Ice Step

Once you have learned the Zhan Zhuang standing positions in Parts One and Two of this book, you can begin to practice the specialized steps used in Da Cheng Chuan. The first movement is called the Ice Step because it evokes the feeling of someone slowly and carefully making their way across the surface of a frozen pond. It improves your kinesthetic control and develops your balance.

Stand with your feet together, your knees slightly bent. Shift all your weight onto one foot. Imagine the floor is made of ice. Keeping your weight entirely on one side, move your other foot forwards in an arc over the surface of the ice. The sole of your foot is about a centimeter (half an inch) above the ice.

Then lower the extended foot on to the ice and slowly shift all your weight forwards on to that foot. Breathe out as your weight moves forwards.

You can hold your arms in each of the Zhan Zhuang positions while practicing the Ice Step. To begin, your balance will be best if you hold your arms in the posture, Extending to the Sides (page 14). Your arms are calmly extended to either side. Your hands are relaxed and open. Your upper body is upright without tension.

Pranic Body Positions

Slowly bring your rear foot up into position beside your front foot. As you move your foot, the sole stays parallel to the ice, a centimeter (half an inch) above the surface. Breathe in as you bring your foot into position beside the stationary one. You are now ready to move it forwards in an arc over the ^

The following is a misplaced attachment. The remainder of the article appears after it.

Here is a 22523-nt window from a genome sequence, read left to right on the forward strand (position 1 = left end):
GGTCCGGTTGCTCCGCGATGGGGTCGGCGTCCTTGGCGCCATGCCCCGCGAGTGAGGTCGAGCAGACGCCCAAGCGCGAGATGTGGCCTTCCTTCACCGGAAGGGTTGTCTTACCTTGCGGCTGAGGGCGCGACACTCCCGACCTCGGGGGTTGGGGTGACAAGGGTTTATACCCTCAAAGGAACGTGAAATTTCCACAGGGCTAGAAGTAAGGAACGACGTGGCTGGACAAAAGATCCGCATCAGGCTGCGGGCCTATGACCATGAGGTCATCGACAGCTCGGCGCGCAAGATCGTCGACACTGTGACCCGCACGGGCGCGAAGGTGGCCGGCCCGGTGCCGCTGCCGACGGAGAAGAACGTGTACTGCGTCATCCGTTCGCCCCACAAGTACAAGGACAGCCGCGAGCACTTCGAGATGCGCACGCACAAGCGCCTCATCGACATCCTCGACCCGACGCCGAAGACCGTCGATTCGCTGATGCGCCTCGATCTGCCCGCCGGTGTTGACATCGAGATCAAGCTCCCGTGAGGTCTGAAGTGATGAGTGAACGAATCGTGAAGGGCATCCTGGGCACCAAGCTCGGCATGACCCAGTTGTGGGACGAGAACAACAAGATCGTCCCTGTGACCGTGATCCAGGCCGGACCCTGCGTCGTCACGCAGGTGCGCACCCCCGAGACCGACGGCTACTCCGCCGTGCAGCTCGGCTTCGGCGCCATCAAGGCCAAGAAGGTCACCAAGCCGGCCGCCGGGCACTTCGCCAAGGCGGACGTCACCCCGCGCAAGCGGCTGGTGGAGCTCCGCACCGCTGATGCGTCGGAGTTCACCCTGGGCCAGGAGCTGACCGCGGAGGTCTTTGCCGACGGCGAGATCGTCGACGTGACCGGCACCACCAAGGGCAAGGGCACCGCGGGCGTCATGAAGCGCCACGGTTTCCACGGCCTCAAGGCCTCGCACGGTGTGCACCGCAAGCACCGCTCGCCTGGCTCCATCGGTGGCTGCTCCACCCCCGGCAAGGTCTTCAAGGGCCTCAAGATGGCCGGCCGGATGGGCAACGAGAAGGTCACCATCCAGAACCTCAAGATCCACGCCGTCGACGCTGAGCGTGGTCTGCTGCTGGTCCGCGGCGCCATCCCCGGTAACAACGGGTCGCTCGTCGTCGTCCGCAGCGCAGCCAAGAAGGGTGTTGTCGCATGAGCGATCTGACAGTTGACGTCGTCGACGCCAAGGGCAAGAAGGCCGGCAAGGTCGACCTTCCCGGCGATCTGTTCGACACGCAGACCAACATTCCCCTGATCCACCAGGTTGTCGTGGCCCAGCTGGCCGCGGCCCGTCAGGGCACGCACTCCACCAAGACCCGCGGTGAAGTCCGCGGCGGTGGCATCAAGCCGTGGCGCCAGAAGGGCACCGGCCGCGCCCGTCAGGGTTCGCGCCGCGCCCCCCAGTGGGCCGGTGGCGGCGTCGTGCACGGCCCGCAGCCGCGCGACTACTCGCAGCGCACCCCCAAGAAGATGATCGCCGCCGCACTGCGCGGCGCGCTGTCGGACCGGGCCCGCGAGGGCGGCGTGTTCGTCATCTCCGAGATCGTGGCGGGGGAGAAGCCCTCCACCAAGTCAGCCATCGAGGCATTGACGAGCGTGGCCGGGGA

ice. Continue alternating your feet in the Ice Step as you move across the ice.




This step comes from the martial art Xing Yi, which Grand Master Wang Xiang Zhai learned from his first teacher, Master Guo Yun Sin. To begin, stand in the Zhan Zhuang position, Holding the Ball (page 13). Shift all your weight on to one foot. Swivel your other foot on the heel 90 degrees to point sideways. It is now pointing in the forward direction in which you will move.

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Your feet are at right angles to each other. All your weight is on your rear foot. Keeping your rear foot firmly in position, step slightly forwards with your front foot, without shifting any weight on to it. Then bring the rear foot slightly towards the front foot and plant it firmly on the ground, still bearing all your weight. The distance between your two feet is now the same as when you began.

Breathe in as you place your front foot forwards. Breathe out as you move your rear foot forwards.

When you practice this step, you can hold your arms in any of the Zhan Zhuang positions you have learned. To begin, the most common arm position with this step is the On Guard position ( pages 36-37). When your right foot is moving forwards, your right hand points in the same direction. Likewise. when your left foot moves forwards, your left hand points in the same direction

Apart from the tiny forward movements of the front foot. all the work is done by the muscles of the rear leg. As you practice, try not to hop up and down too much on your rear leg. The movement should be silent. Stay low and level, slowly inching forwards using the power of your rear leg.



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Healing Properties Of Tai Chi

Healing Properties Of Tai Chi

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